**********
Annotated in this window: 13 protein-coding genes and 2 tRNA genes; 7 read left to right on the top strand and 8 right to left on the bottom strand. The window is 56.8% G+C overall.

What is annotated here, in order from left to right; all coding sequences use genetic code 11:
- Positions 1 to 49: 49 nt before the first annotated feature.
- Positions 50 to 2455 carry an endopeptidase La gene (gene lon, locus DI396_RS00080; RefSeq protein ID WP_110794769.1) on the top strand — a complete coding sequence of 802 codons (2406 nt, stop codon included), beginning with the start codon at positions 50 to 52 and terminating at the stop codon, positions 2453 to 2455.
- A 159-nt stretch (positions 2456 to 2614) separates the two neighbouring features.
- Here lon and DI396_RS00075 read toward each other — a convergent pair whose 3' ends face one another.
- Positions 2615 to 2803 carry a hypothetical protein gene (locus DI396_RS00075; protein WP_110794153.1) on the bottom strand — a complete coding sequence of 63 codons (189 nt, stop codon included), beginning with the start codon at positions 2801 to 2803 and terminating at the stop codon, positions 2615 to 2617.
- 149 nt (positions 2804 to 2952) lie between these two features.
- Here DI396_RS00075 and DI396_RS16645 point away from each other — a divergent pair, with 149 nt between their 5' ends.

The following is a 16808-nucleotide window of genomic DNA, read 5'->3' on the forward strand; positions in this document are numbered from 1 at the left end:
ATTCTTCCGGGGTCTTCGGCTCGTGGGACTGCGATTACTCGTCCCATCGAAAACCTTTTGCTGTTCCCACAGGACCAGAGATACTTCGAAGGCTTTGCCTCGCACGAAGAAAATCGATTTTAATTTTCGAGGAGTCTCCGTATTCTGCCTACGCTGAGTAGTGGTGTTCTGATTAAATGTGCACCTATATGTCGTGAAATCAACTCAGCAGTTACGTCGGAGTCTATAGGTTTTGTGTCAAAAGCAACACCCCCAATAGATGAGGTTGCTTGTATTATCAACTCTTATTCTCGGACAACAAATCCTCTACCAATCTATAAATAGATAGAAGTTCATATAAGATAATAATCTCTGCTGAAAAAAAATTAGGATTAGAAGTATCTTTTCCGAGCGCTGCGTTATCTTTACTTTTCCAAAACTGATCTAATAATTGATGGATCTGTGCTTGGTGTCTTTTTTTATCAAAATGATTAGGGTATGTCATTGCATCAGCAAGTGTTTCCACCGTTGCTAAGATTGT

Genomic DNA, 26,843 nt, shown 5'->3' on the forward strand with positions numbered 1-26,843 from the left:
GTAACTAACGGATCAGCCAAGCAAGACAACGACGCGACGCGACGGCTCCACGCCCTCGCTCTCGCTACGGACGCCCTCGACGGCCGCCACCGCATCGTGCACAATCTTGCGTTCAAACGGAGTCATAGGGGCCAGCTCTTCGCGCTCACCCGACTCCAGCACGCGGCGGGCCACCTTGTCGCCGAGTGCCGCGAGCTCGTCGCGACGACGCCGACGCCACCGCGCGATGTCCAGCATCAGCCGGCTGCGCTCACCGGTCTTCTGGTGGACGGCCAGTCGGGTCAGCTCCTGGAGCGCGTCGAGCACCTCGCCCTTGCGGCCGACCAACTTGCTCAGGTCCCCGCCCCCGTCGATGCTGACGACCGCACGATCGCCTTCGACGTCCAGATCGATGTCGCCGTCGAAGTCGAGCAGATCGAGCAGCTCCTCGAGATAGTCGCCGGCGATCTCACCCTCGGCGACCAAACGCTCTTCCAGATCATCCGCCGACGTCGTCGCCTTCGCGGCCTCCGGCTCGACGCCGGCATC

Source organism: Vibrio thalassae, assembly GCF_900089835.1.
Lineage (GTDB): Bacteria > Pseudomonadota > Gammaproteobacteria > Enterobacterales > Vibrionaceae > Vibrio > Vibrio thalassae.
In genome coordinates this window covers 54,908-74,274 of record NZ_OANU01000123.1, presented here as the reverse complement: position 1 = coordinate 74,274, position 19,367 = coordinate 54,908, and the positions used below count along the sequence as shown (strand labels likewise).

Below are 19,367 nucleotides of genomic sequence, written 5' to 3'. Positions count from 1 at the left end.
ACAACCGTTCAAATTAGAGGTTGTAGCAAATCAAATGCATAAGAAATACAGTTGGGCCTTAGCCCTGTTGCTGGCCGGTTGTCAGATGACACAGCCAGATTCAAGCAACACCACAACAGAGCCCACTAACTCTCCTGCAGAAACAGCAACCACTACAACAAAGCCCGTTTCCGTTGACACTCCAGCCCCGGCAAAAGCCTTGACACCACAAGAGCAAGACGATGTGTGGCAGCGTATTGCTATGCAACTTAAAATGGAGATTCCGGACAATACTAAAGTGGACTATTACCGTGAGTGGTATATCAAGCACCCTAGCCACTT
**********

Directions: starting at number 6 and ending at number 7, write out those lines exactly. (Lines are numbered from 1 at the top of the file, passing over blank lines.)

- Here lon and DI396_RS00075 read toward each other — a convergent pair whose 3' ends face one another.
- Positions 2615 to 2803 carry a hypothetical protein gene (locus DI396_RS00075; protein WP_110794153.1) on the bottom strand — a complete coding sequence of 63 codons (189 nt, stop codon included), beginning with the start codon at positions 2801 to 2803 and terminating at the stop codon, positions 2615 to 2617.